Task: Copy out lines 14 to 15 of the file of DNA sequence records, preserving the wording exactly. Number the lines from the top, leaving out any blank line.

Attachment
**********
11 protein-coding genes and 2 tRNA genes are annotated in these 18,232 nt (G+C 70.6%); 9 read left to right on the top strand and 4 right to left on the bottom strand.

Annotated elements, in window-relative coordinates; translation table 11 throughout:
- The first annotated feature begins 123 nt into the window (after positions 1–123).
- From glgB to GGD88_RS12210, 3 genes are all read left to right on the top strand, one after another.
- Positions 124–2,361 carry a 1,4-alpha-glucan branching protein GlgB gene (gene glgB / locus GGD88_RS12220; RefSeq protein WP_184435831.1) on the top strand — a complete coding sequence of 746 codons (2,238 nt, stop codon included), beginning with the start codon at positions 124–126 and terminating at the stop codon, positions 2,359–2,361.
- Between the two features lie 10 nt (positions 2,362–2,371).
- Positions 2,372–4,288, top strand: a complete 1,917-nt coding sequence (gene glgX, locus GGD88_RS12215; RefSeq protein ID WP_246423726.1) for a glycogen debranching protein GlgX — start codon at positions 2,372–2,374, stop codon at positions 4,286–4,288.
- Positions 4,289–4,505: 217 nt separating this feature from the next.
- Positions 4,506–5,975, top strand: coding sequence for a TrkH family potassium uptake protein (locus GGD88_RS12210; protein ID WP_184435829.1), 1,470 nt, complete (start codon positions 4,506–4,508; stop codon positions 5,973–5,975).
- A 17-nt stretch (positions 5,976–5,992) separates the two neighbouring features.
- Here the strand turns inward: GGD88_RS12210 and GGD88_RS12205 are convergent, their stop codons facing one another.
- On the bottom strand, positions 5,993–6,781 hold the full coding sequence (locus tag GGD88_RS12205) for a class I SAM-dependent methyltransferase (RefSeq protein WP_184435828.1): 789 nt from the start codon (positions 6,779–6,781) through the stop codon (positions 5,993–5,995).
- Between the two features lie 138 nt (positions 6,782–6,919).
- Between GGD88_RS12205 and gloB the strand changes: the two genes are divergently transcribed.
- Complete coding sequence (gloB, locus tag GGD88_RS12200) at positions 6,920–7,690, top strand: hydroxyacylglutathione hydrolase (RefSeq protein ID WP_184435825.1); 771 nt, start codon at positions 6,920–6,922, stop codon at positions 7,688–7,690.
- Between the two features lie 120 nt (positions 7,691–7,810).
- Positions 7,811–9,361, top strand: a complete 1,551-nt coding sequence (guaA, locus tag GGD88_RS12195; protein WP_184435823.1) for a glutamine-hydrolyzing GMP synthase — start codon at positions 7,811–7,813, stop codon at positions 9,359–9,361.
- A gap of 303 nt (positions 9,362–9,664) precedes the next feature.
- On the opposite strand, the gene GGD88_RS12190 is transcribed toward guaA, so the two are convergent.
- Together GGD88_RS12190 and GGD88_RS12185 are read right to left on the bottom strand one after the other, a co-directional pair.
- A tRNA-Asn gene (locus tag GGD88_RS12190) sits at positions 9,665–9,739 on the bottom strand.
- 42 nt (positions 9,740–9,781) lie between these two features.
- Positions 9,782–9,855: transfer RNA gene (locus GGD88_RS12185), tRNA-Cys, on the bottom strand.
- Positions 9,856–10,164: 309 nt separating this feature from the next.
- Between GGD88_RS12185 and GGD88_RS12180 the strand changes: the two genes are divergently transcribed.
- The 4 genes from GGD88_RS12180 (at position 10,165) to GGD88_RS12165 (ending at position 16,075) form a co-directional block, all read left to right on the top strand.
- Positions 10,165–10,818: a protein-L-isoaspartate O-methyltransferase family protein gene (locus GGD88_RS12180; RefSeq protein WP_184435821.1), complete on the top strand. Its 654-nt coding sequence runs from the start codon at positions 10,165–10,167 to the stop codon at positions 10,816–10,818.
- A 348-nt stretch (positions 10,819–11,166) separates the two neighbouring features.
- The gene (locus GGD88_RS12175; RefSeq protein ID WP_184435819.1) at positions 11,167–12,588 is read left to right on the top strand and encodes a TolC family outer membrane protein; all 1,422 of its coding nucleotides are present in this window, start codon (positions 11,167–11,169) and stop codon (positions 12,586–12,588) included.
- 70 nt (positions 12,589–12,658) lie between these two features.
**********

- Between GGD88_RS12205 and gloB the strand changes: the two genes are divergently transcribed.
- Complete coding sequence (gloB, locus tag GGD88_RS12200) at positions 6,920–7,690, top strand: hydroxyacylglutathione hydrolase (RefSeq protein ID WP_184435825.1); 771 nt, start codon at positions 6,920–6,922, stop codon at positions 7,688–7,690.